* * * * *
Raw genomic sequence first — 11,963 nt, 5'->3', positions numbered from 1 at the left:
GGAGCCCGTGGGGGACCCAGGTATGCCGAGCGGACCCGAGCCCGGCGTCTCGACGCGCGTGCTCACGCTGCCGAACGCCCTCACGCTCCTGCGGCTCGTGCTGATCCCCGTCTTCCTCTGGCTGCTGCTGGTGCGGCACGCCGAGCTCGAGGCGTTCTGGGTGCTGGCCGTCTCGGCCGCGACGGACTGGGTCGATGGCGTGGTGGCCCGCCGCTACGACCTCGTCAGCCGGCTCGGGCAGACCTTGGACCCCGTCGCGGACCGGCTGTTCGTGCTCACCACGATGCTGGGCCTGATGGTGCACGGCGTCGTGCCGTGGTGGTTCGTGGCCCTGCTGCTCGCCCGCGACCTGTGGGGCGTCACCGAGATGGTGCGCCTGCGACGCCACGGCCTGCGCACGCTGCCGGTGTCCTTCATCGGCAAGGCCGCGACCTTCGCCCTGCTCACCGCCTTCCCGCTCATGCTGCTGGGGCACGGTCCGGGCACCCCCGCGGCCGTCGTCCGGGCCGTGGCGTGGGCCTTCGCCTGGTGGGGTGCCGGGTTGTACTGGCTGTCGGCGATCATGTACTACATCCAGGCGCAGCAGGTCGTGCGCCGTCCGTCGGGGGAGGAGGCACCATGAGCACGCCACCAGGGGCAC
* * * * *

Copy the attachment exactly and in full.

Raw genomic sequence first — 11,963 nt, 5'->3', positions numbered from 1 at the left:
GGAGCCCGTGGGGGACCCAGGTATGCCGAGCGGACCCGAGCCCGGCGTCTCGACGCGCGTGCTCACGCTGCCGAACGCCCTCACGCTCCTGCGGCTCGTGCTGATCCCCGTCTTCCTCTGGCTGCTGCTGGTGCGGCACGCCGAGCTCGAGGCGTTCTGGGTGCTGGCCGTCTCGGCCGCGACGGACTGGGTCGATGGCGTGGTGGCCCGCCGCTACGACCTCGTCAGCCGGCTCGGGCAGACCTTGGACCCCGTCGCGGACCGGCTGTTCGTGCTCACCACGATGCTGGGCCTGATGGTGCACGGCGTCGTGCCGTGGTGGTTCGTGGCCCTGCTGCTCGCCCGCGACCTGTGGGGCGTCACCGAGATGGTGCGCCTGCGACGCCACGGCCTGCGCACGCTGCCGGTGTCCTTCATCGGCAAGGCCGCGACCTTCGCCCTGCTCACCGCCTTCCCGCTCATGCTGCTGGGGCACGGTCCGGGCACCCCCGCGGCCGTCGTCCGGGCCGTGGCGTGGGCCTTCGCCTGGTGGGGTGCCGGGTTGTACTGGCTGTCGGCGATCATGTACTACATCCAGGCGCAGCAGGTCGTGCGCCGTCCGTCGGGGGAGGAGGCACCATGAGCACGCCACCAGGGGCAC